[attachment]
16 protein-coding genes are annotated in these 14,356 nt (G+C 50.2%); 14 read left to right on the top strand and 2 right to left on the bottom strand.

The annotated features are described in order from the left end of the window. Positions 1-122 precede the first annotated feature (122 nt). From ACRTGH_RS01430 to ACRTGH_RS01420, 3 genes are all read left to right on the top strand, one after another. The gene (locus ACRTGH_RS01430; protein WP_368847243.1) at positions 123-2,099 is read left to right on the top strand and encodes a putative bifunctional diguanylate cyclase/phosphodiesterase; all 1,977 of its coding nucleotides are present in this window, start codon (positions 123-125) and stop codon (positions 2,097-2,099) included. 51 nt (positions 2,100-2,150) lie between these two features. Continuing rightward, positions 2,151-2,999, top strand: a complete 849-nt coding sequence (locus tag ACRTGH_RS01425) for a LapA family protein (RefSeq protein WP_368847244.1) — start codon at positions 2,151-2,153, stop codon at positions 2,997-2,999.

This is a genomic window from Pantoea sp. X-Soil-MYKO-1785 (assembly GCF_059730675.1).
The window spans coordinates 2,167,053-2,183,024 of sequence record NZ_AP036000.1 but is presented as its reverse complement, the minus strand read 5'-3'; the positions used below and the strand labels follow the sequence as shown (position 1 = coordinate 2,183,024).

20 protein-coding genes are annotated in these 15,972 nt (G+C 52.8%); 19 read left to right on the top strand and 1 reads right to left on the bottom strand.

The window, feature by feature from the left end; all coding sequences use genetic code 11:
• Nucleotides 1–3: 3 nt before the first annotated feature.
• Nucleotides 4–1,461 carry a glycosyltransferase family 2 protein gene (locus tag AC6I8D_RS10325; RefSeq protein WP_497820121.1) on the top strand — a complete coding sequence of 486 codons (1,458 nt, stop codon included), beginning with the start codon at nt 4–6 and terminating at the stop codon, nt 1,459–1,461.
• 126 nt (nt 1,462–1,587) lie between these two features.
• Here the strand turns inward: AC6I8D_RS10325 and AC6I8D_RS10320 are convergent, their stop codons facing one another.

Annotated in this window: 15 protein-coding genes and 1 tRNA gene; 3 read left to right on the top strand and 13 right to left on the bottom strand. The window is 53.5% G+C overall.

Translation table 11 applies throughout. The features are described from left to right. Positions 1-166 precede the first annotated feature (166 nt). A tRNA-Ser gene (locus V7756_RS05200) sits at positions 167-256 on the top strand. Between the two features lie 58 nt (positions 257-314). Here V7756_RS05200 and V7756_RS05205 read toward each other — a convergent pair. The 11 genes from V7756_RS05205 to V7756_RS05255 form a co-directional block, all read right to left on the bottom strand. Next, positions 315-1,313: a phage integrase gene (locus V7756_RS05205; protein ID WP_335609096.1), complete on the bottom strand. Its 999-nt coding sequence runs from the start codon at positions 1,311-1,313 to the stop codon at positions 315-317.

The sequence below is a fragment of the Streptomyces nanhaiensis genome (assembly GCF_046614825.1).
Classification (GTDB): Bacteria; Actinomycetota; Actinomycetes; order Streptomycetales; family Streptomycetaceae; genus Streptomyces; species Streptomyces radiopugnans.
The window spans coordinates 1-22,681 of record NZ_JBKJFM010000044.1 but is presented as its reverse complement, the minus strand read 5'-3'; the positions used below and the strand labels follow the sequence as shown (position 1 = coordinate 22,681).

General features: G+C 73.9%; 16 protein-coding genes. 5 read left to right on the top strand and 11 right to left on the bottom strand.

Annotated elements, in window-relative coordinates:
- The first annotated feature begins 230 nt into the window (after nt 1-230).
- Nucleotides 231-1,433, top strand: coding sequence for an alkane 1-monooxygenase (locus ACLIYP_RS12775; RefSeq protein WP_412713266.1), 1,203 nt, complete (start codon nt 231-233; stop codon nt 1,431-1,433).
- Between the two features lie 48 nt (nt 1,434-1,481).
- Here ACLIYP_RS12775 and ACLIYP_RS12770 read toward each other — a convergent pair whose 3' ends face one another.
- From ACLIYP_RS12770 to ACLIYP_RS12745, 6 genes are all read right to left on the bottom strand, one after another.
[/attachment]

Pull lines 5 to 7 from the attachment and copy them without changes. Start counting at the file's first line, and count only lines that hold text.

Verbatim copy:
20 protein-coding genes are annotated in these 15,972 nt (G+C 52.8%); 19 read left to right on the top strand and 1 reads right to left on the bottom strand.

The window, feature by feature from the left end; all coding sequences use genetic code 11:
• Nucleotides 1–3: 3 nt before the first annotated feature.